66 John Luffman 1803


London engraver, publisher and professional goldsmith, John Luffman (fl.1776-1820) worked from various premises: 98 Newgate St 1776, 85 London Wall 1780, Finsbury Square 1789, Inner Sweeting Alley, Royal Exchange 1799, Little Bell Alley, Coleman St 1800, and finally 377 Strand from 1807. He was an author in his own right and an accomplished geographer.

His first works were engravings of the road maps in Taylor and Skinner’s Survey and Maps of the Roads of North Britain, 1776, followed by some city plans and a number of county maps, including Rutland and Essex. When the City of London was contemplating improvements to the area around Royal Exchange and Finsbury Square he executed a plan Laid down from the City Plan by J Luffman, Geogr.1802. His premises at 28, Little Bell Alley were just off Coleman Street which is shown just left of the new road.

In 1803, Luffman engraved, printed and published the work for which he is best known, A New Pocket Atlas. The unusual circular maps with detailed descriptive text below are very popular. Each map was engraved with a text of topographical information below the map. In Devon, we are told, kerseys, serges, druggets, shalloons, narrow cloths, and bone lace are manufactured. This is an indication of the importance of the cloth industry in Devon. By the thirteenth century Devon was exporting wool from its six own native breeds of sheep and by 1500 was producing approximately ten per cent of Britain’s cloth. In 1730, Tiverton alone had 56 tucking mills and Exeter was the third or fourth most important city based on the wealth of its cloth trade. Although the cloth industry as a whole continued into the nineteenth century, Exeter’s share declined and by 1800 was minimal; beaten by competition from Lancashire, Yorkshire and Ireland.1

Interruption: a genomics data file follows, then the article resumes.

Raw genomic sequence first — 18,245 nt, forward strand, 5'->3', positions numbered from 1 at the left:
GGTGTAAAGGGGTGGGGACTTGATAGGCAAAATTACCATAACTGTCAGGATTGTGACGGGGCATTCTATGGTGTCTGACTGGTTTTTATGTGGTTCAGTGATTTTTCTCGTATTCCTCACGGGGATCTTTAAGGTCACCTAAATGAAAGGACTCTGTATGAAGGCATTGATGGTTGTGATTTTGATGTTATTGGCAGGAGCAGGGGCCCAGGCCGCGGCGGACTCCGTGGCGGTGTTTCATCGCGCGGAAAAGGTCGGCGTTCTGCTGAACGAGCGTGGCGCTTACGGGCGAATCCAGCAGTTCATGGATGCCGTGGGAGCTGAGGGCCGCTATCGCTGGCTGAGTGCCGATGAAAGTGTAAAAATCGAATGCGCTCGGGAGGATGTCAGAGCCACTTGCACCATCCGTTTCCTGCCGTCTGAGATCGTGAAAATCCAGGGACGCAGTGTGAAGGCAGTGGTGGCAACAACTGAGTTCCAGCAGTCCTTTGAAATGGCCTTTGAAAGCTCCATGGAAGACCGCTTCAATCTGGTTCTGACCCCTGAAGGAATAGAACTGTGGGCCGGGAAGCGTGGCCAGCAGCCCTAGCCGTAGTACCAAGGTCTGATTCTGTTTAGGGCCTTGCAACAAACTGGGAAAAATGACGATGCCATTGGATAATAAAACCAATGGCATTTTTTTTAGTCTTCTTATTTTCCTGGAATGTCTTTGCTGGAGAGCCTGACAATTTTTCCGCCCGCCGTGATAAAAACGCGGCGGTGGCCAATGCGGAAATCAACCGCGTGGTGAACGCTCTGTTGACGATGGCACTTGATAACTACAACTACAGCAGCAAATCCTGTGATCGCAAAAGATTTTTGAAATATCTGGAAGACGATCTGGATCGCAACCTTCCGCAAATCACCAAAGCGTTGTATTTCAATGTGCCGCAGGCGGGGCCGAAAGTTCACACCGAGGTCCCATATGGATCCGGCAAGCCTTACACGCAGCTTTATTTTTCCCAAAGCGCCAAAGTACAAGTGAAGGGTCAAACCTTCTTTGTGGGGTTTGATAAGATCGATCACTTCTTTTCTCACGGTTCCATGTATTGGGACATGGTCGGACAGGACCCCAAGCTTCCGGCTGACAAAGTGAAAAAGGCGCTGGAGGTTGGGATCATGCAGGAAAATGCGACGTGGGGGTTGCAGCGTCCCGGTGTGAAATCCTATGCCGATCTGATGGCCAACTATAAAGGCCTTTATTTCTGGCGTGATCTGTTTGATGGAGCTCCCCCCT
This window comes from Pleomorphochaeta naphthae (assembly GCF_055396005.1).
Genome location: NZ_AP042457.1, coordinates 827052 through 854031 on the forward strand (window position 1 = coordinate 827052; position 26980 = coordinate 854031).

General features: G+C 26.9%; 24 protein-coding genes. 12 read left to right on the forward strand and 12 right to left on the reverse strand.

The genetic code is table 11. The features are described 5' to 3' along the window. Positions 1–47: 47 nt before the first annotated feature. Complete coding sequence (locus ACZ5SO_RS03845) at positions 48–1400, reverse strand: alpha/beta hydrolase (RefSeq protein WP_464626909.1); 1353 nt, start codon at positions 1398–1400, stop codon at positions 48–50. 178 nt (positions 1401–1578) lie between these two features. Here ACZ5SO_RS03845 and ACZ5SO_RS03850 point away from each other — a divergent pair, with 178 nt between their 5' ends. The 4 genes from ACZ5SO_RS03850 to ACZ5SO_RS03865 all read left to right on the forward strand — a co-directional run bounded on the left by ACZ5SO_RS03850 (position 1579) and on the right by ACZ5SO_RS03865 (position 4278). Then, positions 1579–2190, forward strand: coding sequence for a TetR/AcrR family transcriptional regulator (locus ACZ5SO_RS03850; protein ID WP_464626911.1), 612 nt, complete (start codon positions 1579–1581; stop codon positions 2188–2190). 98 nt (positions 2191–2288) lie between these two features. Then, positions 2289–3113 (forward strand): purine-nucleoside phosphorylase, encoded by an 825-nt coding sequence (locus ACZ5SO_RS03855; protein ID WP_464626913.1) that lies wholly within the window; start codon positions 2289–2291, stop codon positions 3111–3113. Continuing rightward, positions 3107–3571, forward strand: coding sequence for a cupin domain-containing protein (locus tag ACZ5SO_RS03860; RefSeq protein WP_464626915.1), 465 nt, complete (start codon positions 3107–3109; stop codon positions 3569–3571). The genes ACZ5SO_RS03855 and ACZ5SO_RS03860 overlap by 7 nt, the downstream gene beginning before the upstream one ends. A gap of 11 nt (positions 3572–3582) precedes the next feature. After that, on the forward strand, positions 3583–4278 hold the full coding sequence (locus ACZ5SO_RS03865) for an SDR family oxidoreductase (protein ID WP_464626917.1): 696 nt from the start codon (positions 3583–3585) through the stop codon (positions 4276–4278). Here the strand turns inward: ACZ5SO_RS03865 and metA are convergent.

Chubb (CCCXX) suggests that An Atlas of the Counties of England was published in 1805 based on the evidence of the map of Essex (195 x 250 mm) which had the imprint Published June 1. 1805 by J Luffman, Little Bull Alley, Coleman St. London. Plate No. 2. This suggests an atlas or a work on Essex with two or more plates which is now lost.


Size 60 mm in diameter.                                                                                                                                                     Scale of 25 Miles.

DEVONSHIRE. Imprint: Sold by J. Luffman 28, Little Bell Alley, Coleman Street, London. Plate number - 9 - 8 mm above top border (CeOS - sometimes only just visible).


1. 1803  A New Pocket Atlas and Geography of England and Wales  
    London. J Luffman. 1803. CCCVIII, BL, (DevA).
2. 1803 Plate number 9 immediately above top border.  
    A New Pocket Atlas and Geography of England and Wales  
    London. J Luffman. 1803. CCCIX, RGS.
    A New Pocket Atlas and Geography of England and Wales                                                   
    London. Lackington, Allen & Co. 1806.          BL, AA.
3. 1806 Without plate number.  
    A New Pocket Atlas and Geography of England and Wales   
    London.Lackington, Allen & Co. 1806.      B, W.

[1] R R Sellman; Aspects of Devon History; Devon Books; (1962) 1985.